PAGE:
Hillel’s third question speaks to the danger of doing nothing, he once said.

“Just as we find excuses for delay in our own lives, putting difficult decisions aside can become habit-forming in politics as well. It is easier to stick with old habits and traditional arguments long after they have ceased to apply or even make sense.”

And you don’t have to be a rabbinical scholar to know that giving cities an empty hand, and symbolic finger, when the opportunity existed to so easily do so much just doesn’t make sense.

Municipal funding is a huge problem, as far as I can tell. It colours everything, including the quality of municipal leadership we’re able to attract. I mean, who wants to go into a job where you’re hamstrung and equipped with really bad tools from the outset?

{ 3 comments… read them below or add one }

melanie November 2, 2007 at 8:50 pm

I’ve always lived in cities that rely on state (and federal) funding for infrastructure. I guess it goes with the modern tendency towards centralisation, because the state governments themselves are strapped for cash and have to go with begging bowl to the Feds every year.

On the one hand, centralisation reduces the democratic quality (as you suggest), on the other hand it enables more redistribution to less advantaged areas. There was an attempt in the early 1970s to base the federal funding model on regions rather than states (from memory there were about 15 regions, as against 7 states/territories. It made quite a lot of sense, but you can imagine how the vested interests reacted. Most governments therefore just put changes to the funding model into the too hard basket.

yulelog November 2, 2007 at 10:21 pm

I wonder if it’s a colonial legacy? I’m in Canada, you’re in Australia…?? What happened in Canada, as I’ve blogged in a couple of other posts, is that the Feds “downloaded” on to the Provinces the responsibilities (financial) for domains they (Feds) previously funded. The Provinces in turn “downloaded” to the municipalities. But since the municipalities are, in Canada, “creatures of the Provinces,” they really didn’t have the tools (methods of taxation, for eg.) to raise funds. And yes, you’re totally right that the “too hard” basket rules, because the Provinces (or states/ territories) get used to it and furthermore have created entire levels of bureaucracy to manage their budgets.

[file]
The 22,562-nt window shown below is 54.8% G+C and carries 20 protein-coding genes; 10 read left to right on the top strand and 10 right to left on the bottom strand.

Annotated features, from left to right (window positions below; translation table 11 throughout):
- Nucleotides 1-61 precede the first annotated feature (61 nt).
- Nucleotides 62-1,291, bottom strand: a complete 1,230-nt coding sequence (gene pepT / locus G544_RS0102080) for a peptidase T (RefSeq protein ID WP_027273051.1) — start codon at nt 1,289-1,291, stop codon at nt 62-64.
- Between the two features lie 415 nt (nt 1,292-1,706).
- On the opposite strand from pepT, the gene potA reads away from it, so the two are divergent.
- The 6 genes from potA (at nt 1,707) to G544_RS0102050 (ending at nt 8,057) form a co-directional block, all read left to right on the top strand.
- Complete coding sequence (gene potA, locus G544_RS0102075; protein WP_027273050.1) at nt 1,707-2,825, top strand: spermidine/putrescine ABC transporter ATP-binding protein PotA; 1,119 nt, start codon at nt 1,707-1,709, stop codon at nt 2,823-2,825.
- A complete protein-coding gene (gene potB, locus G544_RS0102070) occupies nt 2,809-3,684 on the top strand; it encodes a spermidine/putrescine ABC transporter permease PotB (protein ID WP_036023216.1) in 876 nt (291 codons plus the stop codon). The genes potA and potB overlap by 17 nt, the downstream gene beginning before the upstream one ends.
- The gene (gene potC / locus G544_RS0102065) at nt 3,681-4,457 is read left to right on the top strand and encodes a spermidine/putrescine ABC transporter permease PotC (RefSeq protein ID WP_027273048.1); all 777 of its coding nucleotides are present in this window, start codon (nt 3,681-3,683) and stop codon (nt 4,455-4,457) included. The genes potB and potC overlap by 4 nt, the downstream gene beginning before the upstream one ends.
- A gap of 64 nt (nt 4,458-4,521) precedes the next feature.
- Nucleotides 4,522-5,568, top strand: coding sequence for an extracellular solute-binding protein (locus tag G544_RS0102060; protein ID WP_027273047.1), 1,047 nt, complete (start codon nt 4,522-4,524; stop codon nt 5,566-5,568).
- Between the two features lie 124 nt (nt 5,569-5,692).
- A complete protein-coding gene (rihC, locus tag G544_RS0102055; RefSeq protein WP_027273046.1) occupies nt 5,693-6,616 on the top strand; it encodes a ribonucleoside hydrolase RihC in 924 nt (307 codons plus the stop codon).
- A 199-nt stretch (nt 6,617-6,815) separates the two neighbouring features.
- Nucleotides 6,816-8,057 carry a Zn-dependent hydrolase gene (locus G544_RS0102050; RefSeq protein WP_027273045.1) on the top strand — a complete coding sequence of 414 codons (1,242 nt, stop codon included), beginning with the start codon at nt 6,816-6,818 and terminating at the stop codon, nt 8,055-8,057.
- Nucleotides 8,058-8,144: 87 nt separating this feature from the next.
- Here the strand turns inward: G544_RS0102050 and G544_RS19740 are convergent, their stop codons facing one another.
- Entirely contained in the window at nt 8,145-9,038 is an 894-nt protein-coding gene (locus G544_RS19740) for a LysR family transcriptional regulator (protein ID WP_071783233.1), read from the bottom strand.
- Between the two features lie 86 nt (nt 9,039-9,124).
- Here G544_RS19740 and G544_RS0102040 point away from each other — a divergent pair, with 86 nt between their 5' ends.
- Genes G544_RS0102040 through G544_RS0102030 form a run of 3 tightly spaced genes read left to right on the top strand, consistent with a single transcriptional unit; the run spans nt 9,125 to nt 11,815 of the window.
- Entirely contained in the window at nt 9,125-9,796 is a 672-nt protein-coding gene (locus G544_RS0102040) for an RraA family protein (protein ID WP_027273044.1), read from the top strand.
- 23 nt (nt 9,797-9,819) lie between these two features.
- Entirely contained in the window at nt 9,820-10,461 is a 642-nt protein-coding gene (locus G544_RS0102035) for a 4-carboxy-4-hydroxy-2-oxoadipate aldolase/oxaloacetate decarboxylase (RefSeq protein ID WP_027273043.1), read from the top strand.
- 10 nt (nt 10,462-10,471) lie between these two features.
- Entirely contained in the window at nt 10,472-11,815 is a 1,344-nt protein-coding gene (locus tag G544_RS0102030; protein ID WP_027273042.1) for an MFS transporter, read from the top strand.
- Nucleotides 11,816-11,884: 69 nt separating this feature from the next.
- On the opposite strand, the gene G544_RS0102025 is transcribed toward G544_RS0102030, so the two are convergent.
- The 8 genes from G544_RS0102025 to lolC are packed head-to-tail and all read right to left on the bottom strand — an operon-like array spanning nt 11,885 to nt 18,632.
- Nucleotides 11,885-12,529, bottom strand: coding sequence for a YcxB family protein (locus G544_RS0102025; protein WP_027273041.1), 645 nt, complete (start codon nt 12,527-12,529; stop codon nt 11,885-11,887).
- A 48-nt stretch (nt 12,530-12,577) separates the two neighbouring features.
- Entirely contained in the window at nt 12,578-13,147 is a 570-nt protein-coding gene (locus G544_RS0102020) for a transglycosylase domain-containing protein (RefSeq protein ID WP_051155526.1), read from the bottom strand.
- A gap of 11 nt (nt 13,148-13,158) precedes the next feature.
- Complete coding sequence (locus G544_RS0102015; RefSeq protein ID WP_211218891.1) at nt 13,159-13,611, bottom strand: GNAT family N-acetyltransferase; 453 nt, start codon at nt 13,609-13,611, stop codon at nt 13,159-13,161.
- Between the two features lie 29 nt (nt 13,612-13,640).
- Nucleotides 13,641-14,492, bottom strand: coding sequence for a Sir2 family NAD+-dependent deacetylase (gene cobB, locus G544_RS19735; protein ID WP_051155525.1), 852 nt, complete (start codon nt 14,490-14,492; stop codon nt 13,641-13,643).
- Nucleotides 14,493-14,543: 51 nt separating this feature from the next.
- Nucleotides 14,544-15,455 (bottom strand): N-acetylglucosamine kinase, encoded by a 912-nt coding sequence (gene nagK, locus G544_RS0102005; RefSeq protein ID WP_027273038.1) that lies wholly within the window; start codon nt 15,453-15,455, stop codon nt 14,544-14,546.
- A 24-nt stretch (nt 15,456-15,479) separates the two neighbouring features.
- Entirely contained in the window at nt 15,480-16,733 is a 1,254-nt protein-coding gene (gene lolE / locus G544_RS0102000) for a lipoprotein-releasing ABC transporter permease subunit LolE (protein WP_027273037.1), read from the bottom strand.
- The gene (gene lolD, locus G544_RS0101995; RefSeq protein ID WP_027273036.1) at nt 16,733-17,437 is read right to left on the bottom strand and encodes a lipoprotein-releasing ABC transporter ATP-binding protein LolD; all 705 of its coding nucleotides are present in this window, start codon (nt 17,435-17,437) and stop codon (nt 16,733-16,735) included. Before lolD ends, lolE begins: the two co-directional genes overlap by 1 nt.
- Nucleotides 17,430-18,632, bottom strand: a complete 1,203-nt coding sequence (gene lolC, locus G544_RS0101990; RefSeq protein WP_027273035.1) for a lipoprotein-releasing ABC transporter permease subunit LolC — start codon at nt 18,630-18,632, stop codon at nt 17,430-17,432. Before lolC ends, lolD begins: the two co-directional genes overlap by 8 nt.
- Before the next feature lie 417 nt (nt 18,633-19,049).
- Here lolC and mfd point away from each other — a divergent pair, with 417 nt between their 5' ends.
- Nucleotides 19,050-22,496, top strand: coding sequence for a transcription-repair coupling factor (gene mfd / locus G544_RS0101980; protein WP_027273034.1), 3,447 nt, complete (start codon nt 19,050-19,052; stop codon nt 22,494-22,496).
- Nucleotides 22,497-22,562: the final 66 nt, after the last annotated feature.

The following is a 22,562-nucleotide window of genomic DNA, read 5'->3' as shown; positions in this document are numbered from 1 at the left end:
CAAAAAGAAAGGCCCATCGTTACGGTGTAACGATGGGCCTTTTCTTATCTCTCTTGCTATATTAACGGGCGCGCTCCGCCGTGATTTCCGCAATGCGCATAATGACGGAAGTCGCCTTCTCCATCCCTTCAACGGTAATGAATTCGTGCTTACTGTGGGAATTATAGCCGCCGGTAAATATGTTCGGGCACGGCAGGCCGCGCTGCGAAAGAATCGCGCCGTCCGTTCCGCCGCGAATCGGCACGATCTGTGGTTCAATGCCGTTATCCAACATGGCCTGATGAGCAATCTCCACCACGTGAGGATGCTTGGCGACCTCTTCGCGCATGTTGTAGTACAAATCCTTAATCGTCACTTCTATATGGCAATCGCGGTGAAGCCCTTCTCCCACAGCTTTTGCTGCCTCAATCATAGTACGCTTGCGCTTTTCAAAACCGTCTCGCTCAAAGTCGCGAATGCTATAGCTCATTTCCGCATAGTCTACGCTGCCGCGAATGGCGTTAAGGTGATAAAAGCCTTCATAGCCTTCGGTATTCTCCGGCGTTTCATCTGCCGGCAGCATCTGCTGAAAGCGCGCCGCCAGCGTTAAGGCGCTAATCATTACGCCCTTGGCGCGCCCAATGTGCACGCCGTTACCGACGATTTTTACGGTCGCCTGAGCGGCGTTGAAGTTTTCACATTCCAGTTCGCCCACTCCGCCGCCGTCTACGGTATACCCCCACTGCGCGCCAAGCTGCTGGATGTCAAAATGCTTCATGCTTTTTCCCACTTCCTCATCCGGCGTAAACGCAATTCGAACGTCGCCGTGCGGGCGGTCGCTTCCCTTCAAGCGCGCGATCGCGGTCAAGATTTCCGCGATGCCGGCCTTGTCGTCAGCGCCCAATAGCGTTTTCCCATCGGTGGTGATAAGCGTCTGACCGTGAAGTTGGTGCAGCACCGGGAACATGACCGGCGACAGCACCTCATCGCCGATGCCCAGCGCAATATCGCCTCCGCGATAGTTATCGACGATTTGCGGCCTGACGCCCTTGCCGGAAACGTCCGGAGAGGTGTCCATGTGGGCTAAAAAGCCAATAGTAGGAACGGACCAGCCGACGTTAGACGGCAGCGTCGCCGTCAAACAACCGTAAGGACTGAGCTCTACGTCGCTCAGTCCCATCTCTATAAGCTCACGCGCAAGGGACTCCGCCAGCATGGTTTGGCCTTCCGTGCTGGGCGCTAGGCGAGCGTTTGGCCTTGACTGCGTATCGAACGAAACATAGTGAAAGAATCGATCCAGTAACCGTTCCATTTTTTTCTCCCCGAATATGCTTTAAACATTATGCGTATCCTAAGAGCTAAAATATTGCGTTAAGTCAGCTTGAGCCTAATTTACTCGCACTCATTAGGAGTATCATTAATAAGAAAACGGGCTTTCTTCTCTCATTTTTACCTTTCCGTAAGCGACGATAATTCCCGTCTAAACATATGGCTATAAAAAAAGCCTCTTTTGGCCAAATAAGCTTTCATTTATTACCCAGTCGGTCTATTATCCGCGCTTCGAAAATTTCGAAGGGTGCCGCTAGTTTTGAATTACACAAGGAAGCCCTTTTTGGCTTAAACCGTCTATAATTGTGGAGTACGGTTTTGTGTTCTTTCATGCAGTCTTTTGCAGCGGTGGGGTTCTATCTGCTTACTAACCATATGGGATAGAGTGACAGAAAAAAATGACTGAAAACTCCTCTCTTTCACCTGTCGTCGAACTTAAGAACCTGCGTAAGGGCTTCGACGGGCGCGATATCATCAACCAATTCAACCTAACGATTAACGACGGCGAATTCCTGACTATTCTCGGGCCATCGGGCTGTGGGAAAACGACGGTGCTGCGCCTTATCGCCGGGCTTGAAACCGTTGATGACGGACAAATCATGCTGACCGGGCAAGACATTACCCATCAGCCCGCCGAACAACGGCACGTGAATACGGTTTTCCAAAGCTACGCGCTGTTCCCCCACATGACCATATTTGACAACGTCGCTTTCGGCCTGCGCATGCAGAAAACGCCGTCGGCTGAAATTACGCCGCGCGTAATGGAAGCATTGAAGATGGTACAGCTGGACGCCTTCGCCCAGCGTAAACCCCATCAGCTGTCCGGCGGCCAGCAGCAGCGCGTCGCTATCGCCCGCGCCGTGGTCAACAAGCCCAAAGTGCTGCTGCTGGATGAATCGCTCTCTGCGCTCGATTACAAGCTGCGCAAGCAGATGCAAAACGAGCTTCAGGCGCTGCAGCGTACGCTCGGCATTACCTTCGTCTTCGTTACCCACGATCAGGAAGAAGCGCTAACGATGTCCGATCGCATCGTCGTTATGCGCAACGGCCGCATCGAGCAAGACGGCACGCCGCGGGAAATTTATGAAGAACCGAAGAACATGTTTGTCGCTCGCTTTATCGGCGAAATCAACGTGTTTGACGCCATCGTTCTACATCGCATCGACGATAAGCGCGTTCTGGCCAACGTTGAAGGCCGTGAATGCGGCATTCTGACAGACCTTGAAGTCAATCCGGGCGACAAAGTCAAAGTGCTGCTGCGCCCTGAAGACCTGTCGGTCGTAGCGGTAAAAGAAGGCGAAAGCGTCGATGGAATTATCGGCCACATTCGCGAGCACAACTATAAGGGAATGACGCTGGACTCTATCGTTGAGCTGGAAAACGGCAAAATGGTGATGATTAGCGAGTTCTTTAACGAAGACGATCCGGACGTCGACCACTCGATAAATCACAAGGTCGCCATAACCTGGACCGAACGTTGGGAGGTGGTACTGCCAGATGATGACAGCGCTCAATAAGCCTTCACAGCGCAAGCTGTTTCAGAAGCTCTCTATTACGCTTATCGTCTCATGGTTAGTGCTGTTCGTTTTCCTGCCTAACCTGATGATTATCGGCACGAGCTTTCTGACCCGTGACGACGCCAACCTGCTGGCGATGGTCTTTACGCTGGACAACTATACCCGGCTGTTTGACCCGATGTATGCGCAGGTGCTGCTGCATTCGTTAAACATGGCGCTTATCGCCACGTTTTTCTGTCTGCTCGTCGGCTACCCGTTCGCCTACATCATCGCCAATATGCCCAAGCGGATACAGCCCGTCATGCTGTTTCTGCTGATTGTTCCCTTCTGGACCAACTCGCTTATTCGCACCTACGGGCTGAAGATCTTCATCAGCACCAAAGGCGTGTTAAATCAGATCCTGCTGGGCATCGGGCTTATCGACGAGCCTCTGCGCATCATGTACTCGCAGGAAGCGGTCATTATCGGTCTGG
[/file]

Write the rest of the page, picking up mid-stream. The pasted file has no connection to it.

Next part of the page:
The killer is that in Canada, the Feds are sitting on billions of surplus (ok, ok, there is a debt to pay down …but still!), and the Provinces are rolling in surpluses, too. Sure, they’re supposed to “redistribute” the wealth, but the reality is that most of us here in Canada (~80%) live in cities, which in turn are underfunded. It drives me crazy when we then have politicians appealing to rural voters etc. instead of paying attention to urban voters.

What’s especially galling — as Coyle’s column points out — is that the Americans (ok, they have their own infrastructure worries in the cities) generally have far better tools at hand to raise money in urban areas, and they’re close enough geographically as well as media-wise so that we get our faces rubbed in it.

I guess the bottom line is that we could and should be doing better.

melanie November 5, 2007 at 1:30 am

I’m not sure about the colonial legacy. Maybe it’s the British though – their urban infrastructure is absolutely crumbling in parts!

Australia has no debt, a huge budget surplus and promises of more tax cuts in our current election campaign – in the face of consistent polling showing that people would prefer less tax cuts and better services. I think this is a more fundamental dispute between the obvious needs of communities for infrastructure and services and the demands of the private sector (I mean Business) to have what they want which is more money to pay the shareholders.

We are also 80% (or more) urban, but although money does get thrown at rural communities, the real spadfuls are aimed at the big end of town. Result: schools, culture, health, public transport, etc all suffer.